‘Fiction lends itself to the powerless,’ Tóibín said, ‘in funny ways, so that if you were writing a novel about Napoleon … you’d certainly put it in his years of failure. You know, you’d have him on the island alone. Similar with Henry James, you have him on the years when there’s nothing much going on.’ And this is what Tóibín did, with his novel The Master, which has Henry James as its main character. ‘Fiction doesn’t really deal with triumph,’ Tóibín said.
I told Tóibín that this reminded me of a documentary I’d seen about a bullfighter, whose brother had given up his life to basically go on the road with his big-name brother, and look after him. I was so intrigued by the brother, how he’d come to his decision, what he felt – much more so than the bullfighter, who was the film’s focus. The brother would be that character in a novel. Tóibín said: ‘Yeah, I think if you’re a novelist and you look at a news photograph, you can’t really deal with the people in the main body of the photograph, but the blurred figure is the one you can most bring into focus.’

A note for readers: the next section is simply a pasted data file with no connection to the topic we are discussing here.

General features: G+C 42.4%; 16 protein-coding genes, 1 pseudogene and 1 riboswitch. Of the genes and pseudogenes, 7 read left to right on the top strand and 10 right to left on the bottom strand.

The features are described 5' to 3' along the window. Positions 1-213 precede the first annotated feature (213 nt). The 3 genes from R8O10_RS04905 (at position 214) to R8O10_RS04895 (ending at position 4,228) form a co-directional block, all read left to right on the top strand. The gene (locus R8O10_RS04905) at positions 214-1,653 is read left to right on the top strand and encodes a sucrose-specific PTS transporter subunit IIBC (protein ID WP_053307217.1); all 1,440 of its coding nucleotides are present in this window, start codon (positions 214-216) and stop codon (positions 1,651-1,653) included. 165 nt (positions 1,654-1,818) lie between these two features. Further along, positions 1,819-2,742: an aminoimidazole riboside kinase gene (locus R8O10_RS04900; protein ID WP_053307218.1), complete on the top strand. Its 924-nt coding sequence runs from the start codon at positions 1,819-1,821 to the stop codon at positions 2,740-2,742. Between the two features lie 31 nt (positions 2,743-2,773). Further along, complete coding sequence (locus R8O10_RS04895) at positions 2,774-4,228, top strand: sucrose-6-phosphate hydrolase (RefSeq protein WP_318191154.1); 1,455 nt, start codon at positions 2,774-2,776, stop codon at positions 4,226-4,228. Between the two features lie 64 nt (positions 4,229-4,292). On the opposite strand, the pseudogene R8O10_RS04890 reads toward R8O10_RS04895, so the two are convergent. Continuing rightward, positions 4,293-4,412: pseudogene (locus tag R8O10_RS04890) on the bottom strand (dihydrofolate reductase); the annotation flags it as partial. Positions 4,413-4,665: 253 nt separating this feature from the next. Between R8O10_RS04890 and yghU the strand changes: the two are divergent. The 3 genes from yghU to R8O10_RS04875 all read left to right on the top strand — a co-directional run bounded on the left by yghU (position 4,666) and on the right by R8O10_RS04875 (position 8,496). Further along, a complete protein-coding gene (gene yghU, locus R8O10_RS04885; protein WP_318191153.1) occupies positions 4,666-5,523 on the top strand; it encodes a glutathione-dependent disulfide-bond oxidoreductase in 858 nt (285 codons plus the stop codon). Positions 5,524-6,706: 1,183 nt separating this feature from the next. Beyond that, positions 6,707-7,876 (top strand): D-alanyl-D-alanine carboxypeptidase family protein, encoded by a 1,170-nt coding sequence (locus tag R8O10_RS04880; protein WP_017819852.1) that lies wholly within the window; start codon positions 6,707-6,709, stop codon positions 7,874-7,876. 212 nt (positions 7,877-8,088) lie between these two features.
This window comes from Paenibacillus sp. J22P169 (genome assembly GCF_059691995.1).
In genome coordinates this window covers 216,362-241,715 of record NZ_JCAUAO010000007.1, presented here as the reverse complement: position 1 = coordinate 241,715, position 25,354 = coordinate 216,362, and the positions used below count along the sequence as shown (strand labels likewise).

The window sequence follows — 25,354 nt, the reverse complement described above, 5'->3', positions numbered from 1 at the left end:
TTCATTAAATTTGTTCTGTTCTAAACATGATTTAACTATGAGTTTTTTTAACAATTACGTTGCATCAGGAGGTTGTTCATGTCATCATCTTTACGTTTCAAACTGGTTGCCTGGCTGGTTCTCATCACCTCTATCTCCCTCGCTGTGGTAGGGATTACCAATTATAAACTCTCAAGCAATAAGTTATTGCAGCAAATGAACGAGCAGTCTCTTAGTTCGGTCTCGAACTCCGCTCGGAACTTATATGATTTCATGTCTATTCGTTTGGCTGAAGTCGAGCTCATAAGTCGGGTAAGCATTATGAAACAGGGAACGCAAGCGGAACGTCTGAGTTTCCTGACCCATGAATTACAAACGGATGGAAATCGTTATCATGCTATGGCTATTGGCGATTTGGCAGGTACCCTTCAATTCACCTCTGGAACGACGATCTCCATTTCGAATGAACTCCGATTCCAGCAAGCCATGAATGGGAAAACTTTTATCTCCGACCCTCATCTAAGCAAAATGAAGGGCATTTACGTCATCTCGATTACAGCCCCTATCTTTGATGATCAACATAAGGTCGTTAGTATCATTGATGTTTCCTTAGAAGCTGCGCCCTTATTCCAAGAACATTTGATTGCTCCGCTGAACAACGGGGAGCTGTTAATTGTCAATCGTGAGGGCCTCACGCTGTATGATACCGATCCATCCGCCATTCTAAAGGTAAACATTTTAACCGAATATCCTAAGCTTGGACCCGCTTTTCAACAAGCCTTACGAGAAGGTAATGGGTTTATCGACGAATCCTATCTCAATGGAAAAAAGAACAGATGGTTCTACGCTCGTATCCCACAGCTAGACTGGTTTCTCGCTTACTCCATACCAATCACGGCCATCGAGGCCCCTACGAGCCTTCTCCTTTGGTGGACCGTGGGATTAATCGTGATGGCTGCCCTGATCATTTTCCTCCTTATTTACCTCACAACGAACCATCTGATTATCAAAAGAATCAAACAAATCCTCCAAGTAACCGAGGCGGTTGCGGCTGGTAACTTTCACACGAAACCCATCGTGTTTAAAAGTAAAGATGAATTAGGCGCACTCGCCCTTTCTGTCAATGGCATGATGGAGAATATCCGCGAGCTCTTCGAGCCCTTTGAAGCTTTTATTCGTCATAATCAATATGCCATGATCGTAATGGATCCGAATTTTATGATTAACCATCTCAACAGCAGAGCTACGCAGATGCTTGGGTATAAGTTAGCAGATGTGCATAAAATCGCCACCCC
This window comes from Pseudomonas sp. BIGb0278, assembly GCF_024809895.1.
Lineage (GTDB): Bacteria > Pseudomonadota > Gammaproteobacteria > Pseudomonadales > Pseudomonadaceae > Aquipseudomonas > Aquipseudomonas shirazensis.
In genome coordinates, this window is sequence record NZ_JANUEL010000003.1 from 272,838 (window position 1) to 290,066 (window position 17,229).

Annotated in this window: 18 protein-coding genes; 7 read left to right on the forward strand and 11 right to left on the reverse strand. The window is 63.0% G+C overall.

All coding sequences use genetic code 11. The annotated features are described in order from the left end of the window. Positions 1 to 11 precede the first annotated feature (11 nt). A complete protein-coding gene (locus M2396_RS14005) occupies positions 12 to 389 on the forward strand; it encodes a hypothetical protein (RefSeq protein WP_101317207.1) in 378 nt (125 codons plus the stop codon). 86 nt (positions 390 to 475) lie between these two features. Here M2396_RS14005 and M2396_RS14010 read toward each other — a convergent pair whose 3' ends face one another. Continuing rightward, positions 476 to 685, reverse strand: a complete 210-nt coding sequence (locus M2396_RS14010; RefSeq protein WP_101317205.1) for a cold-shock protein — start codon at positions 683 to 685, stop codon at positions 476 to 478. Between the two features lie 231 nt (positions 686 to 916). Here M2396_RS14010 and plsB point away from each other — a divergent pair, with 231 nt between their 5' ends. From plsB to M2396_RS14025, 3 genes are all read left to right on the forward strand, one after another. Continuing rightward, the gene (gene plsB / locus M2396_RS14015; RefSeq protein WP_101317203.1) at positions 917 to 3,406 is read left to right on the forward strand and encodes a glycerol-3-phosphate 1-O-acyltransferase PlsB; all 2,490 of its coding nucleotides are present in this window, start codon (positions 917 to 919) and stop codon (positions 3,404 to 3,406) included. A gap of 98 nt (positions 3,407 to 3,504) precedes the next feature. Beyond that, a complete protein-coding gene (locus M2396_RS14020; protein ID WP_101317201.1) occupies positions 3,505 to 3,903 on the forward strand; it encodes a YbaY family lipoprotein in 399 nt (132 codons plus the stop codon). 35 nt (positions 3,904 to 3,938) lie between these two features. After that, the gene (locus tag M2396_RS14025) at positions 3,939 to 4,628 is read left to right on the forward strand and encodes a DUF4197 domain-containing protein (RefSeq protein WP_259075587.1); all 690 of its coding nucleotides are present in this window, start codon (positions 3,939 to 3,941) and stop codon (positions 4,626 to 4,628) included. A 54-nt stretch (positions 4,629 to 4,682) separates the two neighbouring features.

So does character generally precede the story for Tóibín? And does it differ, depending on the work? Tóibín had the story for Brooklynfirst, so he had to ask ‘what sort of character would she be?’ And *spoiler alert* ‘it all centred on the idea that she would be afraid to tell them when she came home that she was married. So that would mean then that she had to be someone who was timid, because if she wasn’t … she’d write home and she’d be open about herself.’ So Eilis had to be rendered the way she was, to make the story as poignant as it is. In this case, the plot dictated the character, for Tóibín. *spoiler over*